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After the quake and cholera, Haiti at risk of resurgent HIV/AIDS

They say bad news comes in threes.

The quake that devastated Haiti led to the conditions that have now spawned a deadly cholera epidemic. In this report for the Pulitzer Center, Lisa Armstrong warns of the next looming opportunistic health threat:

Haiti used to be a model for combating AIDS. Experts at first thought the epidemic might wipe out a third of the population. But instead the country became a surprising success story: Thanks to significant financial support from the U.S. President’s Emergency Plan for AIDS Relief as well as the Global Fund to Fight AIDS, tuberculosis and malaria prevalence rates fell from 9.4 percent in 1993 to 2.2 percent in 2008.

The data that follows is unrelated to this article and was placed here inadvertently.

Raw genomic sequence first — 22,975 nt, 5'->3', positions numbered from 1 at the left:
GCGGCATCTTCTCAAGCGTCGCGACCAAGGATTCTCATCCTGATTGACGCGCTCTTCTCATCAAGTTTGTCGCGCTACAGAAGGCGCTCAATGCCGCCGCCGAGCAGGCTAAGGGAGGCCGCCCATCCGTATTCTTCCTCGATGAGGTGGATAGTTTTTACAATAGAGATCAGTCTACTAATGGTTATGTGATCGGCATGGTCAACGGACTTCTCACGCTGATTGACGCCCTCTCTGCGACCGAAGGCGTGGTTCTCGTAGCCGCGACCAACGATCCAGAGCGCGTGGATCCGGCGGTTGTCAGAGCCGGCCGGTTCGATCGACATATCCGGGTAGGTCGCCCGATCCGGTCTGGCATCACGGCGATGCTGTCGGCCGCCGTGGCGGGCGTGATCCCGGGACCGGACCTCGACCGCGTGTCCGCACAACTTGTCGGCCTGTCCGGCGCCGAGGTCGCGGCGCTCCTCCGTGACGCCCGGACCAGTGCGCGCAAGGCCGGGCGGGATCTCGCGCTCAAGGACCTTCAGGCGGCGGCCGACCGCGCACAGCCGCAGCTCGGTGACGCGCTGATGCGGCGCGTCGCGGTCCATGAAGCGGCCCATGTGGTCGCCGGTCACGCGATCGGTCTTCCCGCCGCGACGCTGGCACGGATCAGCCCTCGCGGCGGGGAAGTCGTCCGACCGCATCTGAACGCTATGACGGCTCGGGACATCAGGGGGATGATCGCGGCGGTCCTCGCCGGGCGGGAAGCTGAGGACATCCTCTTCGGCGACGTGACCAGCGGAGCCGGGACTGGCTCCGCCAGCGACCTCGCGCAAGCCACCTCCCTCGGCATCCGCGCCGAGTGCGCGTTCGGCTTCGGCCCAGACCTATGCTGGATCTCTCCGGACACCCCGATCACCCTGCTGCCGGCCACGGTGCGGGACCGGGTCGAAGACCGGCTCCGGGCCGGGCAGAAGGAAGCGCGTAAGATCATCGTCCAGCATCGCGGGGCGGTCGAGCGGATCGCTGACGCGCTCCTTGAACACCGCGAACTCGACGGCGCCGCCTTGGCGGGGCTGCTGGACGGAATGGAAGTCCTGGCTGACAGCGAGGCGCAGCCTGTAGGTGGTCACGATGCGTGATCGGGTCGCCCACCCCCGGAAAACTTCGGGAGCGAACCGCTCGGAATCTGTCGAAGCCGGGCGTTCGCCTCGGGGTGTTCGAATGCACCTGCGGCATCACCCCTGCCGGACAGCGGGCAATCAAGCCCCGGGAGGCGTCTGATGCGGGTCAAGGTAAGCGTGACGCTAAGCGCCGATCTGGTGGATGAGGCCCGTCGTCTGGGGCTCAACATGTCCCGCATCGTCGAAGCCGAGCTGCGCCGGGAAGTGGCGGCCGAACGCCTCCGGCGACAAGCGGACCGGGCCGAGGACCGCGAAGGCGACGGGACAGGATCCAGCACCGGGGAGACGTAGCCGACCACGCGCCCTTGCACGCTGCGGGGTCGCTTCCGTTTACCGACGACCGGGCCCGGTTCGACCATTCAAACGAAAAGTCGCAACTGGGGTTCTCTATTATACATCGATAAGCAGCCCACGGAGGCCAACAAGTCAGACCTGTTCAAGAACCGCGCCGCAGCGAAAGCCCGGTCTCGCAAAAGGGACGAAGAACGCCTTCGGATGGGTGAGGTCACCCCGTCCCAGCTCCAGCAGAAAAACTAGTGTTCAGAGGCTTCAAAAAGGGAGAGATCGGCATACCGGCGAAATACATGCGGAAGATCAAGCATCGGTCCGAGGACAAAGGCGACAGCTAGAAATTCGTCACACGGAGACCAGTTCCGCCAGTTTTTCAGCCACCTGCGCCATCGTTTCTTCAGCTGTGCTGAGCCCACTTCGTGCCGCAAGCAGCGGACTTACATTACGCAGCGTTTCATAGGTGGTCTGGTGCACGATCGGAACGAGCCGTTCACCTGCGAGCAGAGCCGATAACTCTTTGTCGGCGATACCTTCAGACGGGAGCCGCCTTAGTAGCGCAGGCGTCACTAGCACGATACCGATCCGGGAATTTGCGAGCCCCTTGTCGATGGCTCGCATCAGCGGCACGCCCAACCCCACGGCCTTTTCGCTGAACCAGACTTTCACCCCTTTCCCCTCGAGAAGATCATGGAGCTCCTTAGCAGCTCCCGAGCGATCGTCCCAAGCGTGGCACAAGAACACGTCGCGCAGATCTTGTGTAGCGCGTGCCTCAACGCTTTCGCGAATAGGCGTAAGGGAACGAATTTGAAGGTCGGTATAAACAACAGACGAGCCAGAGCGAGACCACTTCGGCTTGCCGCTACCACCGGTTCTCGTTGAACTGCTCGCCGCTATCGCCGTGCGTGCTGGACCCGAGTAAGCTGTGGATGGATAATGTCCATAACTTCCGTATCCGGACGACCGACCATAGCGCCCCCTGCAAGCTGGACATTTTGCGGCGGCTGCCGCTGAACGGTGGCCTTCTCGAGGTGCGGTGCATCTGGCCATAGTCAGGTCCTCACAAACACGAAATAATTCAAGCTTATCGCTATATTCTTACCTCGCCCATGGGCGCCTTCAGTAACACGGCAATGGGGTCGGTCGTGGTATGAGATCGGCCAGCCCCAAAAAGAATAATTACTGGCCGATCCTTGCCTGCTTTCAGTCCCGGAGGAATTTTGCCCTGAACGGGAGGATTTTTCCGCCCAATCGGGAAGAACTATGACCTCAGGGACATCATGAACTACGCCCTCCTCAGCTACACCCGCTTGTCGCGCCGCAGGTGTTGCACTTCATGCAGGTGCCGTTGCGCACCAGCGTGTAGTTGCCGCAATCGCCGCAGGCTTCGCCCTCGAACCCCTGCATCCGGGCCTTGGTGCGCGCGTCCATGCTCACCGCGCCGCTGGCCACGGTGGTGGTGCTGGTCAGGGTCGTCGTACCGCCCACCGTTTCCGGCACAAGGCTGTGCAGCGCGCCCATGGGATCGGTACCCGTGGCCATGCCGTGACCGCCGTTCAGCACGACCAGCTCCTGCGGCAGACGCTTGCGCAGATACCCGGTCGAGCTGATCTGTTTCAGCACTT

January’s earthquake, however, destroyed many health facilities, and experts are afraid that with the high rates of rape, prostitution, and promiscuity in the camps, there will be an explosive increase in the number of new HIV infections.

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About Author

Tom Paulson

Tom Paulson is founder and lead journalist at Humanosphere. Prior to operating this online news site, he reported on science,  medicine, health policy, aid and development for the Seattle Post-Intelligencer. Contact him at tom[at]humanosphere.org or follow him on Twitter @tompaulson.